Note from BW of Brazil: Brazilian Hip Hop, like its American counterpart, has always been a tool of the black community can use to express its grievances and disappointments with the respective societies in which they live. Groups such as the Racionais MCs, RZO, DMN and Facção Central have used their lyricism to paint powerful portraits of the cruel realities of life in Brazil. Many youngsters who grew up with these groups acknowledge their racial, social and political consciousness being sparked through the rhymes and beats of these groups and many more.
Many feel that as black rappers, it is a duty to speak of the situation of the black community that continues to be disrespected, invisible in circles of economic and political power and regularly burying its use due to the violent nature of Brazilian life. These realities may be topics that many fans don’t want to hear and don’t want to deal with. This makes total sense. In a Brazil that has long, and in many ways continues to deny the fact that race plays a huge role in the quality and inequalities of life of blacks and whites.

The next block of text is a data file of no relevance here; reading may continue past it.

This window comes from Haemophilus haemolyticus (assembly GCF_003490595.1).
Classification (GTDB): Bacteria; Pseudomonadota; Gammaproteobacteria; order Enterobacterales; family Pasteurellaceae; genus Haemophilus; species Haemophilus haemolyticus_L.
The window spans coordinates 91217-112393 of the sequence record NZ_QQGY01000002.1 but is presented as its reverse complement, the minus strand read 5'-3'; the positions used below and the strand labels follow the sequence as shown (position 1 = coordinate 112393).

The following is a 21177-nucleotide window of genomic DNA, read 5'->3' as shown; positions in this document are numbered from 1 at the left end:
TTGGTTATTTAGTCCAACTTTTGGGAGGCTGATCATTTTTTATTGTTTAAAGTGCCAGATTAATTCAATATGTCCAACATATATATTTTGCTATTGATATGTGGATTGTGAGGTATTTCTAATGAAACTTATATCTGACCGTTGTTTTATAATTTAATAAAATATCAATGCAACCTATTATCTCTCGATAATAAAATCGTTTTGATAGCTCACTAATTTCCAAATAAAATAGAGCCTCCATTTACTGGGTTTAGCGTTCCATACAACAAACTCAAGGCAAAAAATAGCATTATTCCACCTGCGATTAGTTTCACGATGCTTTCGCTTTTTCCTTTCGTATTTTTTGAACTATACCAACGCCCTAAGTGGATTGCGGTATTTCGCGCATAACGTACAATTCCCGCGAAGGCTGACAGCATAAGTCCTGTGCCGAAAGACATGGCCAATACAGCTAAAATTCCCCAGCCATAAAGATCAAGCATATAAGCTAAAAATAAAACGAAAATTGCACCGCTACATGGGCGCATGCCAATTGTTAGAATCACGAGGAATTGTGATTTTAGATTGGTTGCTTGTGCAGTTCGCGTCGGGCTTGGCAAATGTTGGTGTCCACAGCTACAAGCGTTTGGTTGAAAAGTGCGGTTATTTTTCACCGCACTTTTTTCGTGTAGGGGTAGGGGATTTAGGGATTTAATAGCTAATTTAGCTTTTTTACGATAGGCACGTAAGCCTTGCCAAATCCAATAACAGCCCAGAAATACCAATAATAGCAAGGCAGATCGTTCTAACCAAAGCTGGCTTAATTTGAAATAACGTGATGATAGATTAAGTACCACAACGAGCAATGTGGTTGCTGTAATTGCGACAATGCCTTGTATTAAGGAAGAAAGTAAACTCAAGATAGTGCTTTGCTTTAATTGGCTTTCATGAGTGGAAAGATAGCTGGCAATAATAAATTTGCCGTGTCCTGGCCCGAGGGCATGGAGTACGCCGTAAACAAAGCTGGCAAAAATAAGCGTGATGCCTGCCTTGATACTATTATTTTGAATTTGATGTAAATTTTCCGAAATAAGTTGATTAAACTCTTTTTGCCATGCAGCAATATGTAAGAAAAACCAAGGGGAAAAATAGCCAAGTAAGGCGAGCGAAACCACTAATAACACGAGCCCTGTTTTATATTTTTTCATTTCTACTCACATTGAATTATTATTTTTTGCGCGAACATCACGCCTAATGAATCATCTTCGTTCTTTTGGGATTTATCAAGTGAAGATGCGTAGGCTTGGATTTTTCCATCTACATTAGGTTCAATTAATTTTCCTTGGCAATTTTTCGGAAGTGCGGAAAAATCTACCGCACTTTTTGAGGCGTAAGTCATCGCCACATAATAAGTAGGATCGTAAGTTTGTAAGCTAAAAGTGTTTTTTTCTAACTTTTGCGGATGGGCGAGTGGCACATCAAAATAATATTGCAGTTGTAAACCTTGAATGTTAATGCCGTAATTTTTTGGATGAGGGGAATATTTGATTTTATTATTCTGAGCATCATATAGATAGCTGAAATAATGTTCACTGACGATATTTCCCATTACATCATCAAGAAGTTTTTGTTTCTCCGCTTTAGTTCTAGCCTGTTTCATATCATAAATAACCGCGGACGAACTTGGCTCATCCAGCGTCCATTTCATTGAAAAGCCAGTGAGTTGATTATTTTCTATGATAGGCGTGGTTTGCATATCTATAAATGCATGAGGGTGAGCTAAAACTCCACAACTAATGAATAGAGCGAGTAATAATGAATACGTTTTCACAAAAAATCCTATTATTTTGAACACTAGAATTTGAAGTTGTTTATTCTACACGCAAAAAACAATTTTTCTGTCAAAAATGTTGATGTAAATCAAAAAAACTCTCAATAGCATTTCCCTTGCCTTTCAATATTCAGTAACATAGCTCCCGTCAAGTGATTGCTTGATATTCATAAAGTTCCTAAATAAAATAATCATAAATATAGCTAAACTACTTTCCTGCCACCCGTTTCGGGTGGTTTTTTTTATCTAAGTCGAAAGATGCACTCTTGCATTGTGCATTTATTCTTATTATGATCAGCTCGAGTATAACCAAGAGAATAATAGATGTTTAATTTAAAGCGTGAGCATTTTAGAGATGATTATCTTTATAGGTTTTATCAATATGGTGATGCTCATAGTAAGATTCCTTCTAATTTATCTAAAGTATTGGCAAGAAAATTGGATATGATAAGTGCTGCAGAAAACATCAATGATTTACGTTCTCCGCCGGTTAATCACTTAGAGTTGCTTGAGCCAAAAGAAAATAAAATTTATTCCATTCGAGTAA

This inequality can even be noted in the world of Hip Hop, where one would assume black performers rule. This is not necessarily the case. Although its true that Hip Hop remains associated with black culture, with the possibility of earning money, a number of white artists have entered the ranks of Brazilian rappers and have been able to produce their music, have doors open quicker and find easier paths to success than their black counterparts.
Could this be another case of whites holding down slots that black artists deserve, as singer Negra Li recently suggested in a controversial interview in which she used the career of Elvis Presley to demonstrate her point and found herself in hot water?
Even though Elvis’s arrival on the scene was over 60 years ago and happened in the United States, as you will see in the article below, there are still similarities in what it takes to get to the top of the rap music world in Brazil and a key factor continues to be the color of one’s skin.
The economics of being a rapper in Brazil